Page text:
The genetic reservist red color, traditionally known as yellow

Cream coloured coats appear on the Working Kelpie; however the colour has occurred in one or two Australian Kelpies as well. Genetically the colour is a recessive red and belong to the colour series E locus. The E gene decides what area of the coat may produce eumelanin. The color is genetically the same as in the yellow labrador retriever or in the golden retriever.

This gene in its dominant form is either E/E or E/e and the dog is normally pigmented. The recessive form of the gene is e/e and it prevents the eumelanin production in the skin cell and so normally pigmented strands of hair also lack eumelanin. The dog then has a yellow or red coat, while the nose, claws, pads, edge of the eye lids and lips has the colour of the eumelanin.

Recessive red has its own series but is more dominant than any other colour. This means that black, agouti, tan, saddle, wolf grey, merle and other colours will be eliminated, and the dog’s coat will be yellow or red if it is recessive red.

Examples of cream coloured Kelpies with different eumelanin pigments:
  • A cream coloured Kelpie with the genotype B/B or B/b has black pigment on its nose, lips and around the eyes.
  • A cream coloured Kelpie with the genotype b/b has brown pigment on its nose, lips and around the eyes.
  • A cream coloured Kelpie with the genotype d/d has paler pigment on its nose, lips and around the eyes. The coat is also somewhat paler.
Cream in Australian Kelpie

It is extremely rare to see a cream coloured Australian Kelpie, but they do exist. The latest cream coloured litter of Australian Kelpies in Sweden was 2023.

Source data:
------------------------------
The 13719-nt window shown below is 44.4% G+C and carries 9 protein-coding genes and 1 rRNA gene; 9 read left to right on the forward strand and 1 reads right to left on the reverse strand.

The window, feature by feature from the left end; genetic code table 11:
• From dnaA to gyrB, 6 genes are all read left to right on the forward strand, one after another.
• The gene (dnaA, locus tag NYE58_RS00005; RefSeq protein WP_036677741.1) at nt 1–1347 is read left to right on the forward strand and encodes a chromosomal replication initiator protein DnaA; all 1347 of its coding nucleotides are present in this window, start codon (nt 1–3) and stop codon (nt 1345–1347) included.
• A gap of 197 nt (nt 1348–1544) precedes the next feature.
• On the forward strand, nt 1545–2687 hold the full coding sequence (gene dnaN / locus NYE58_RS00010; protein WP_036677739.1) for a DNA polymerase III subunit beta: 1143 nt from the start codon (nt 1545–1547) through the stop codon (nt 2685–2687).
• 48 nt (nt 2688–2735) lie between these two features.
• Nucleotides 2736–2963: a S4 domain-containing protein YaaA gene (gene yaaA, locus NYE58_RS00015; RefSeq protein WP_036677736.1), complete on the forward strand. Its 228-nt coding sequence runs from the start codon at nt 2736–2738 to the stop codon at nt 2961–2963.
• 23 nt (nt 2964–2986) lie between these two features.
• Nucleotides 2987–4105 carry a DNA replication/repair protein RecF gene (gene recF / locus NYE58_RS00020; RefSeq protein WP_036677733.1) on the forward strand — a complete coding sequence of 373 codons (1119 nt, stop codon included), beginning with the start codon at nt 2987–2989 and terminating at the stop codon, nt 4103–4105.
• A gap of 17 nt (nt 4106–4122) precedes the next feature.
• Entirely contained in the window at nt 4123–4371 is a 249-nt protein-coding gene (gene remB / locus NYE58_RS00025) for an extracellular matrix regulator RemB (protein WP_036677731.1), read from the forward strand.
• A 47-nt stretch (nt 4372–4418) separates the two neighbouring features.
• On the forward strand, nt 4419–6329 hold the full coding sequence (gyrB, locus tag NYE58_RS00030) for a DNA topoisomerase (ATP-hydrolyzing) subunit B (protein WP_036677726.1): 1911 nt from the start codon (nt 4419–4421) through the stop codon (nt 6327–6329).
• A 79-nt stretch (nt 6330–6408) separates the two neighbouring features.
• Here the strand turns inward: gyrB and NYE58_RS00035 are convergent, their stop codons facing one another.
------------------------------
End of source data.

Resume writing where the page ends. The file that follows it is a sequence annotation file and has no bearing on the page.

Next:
The dog pictured here is a cream coloured Australian Kelpie whose genotype also is black and tan according to a DNA test from Animal Genetics, UK. The black shows up in black pigment around the eyes, lips, and pads. The nose has been black but has faded with time.

Melanistic mask
There is a third variant of the gene on the E locus labelled Em. The gene is called a melanistic mask and occurs in e.g. the Boxer, Belgian Malinois and German Shepherd.

Melanistic mask is a dominant gene and dogs may therefore have both one or two copies of the allele Em for the mask to occur.

It is not known if the Kelpie carries this gene, but there are a couple of Kelpies with tan markings but without the characteristic markings above the eyes and by the nose, which could be a melanistic mask hiding these tan markings.

To determine whether the dog in the picture has a melanistic mask a DNA test is needed.


Kelpiegallery presents photos all types of Australian kelpie. All photos are taken by the same photographer, Sofia Olsson. The purpose of Kelpiegallery is to display photos with the same type of image layout and information on each dog. The Kelpiegallery was created 2005 and is online since 2008.